VAI continues to innovate with new solutions that leverage analytics,
business intelligence, mobility and cloud technology to help customers make
more informed business decisions in real-time and empower their mobile
workforces. VAI is headquartered in Ronkonkoma, NY, with branch off... (more)
Collaboration in the cloud is the future of business. Web 2.0 and cloud
computing make it possible to solve the final challenge of coordination and
management. If you're inside a larger enterprise, you can use collaboration
in the cloud to compete with lean, nimble startups, or to better coordinate
across different groups, offices, and divisions.
We've heard all the buzzwords before. Virtual companies. Offshoring. Free
agent nation. But this time, it's for real. The future of business is no
longer enormous, vertically integrated titans (anyone check Ford's stock
price recently?), but rather small, nimble, federations.
Historically, the cost of coordination has outweighed the benefits of
agility, which is why the virtual corporation had a hard time breaking
through. But today's cloud technologies, with their ability to bridge the
gaps between firms, and between busine... (more)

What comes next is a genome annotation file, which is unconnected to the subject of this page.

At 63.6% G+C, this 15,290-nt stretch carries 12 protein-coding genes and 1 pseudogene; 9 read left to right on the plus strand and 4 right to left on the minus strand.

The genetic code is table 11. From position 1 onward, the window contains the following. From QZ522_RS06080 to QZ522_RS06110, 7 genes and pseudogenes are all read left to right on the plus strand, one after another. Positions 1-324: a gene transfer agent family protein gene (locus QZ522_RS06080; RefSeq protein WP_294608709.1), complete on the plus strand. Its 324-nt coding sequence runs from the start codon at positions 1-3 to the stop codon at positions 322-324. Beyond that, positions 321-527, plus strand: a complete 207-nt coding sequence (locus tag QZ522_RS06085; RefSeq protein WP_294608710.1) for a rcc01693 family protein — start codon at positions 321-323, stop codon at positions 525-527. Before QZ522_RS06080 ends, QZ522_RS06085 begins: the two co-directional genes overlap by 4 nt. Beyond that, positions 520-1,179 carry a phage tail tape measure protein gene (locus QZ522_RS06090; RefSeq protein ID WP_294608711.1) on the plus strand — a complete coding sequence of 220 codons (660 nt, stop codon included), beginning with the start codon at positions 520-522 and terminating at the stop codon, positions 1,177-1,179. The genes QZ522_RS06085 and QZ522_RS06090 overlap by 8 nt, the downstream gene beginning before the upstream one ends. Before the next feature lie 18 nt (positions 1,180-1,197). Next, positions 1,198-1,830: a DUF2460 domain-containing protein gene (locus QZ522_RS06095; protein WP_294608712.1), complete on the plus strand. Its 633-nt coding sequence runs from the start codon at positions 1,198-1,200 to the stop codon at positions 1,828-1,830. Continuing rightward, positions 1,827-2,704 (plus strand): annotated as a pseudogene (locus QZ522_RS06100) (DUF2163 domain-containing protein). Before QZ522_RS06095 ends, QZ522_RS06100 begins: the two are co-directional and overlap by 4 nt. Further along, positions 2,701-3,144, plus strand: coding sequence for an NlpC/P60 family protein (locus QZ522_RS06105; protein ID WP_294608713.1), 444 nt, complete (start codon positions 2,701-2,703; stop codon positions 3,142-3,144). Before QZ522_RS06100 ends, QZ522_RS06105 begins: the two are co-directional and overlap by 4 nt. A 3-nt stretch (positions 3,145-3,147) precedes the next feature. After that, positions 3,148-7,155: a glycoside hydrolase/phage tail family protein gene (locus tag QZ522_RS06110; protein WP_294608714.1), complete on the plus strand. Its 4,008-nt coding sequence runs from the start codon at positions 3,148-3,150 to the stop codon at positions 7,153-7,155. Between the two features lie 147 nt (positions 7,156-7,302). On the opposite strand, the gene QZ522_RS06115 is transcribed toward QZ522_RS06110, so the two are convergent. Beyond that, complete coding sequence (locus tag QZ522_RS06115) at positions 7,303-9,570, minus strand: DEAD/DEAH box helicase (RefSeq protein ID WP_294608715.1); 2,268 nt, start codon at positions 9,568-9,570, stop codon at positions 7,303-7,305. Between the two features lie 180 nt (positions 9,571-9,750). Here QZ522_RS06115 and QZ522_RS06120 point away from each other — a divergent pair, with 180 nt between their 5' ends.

In an exclusive to the WebSphere Developer's Journal News Desk, Stefan Van
Overtveldt, program director, WebSphere Technical Marketing, IBM, commented
on the IBM vs Microsoft debate that's been raging over the superiority of
their respective platforms for creating Web services. He holds that
Microsoft's original white paper belittling WebSphere 4.0 was fatally flawed
from the start due to its premise, which, in his words, "is missing the
point." Before Van Overtveldt's complete response, let's look at highlights
of the verbal battle:
Microsoft launched the initial salvo with a white paper that compared the
creation of Web services (using the PetStore.com scenario) using Visual
Studio.NET versus IBM WebSphere v4.0. To support their claim that .NET has a
significant advantage over WebSphere, Microsoft hired an independent
consulting firm to develop a Web service with... (more)
Virtualization is becoming an increasingly important concept, not only to IT
staffs, but to CIOs and line-of-business managers as well. Aspects of the
"new economy" that contribute to the need for virtualization range from a
globally distributed workforce of users who expect more control over when and
how they work, to an increasing emphasis on service, worldwide competition,
and the notion of the "borderless enterprise," where employees, customers,
and partners share significant information and business processes. Another
contributing factor is IT complexity involving power and cooling limits, low
asset utilization, manual provisioning, inside and outside security, and
To address these expansive changes, the IT infrastructure needs to evolve
from an "accidental architecture" that delivers basic connectivity to silo'd
departments with fortre... (more)
In the Gartner white paper Taming the Digital Dragon, they define the Hybrid
Cloud model as an enabling blueprint for digital transformation and
They give it such an elaborate name because their definition goes far beyond
the normal industry use of the term, a mix of on-premise and public Cloud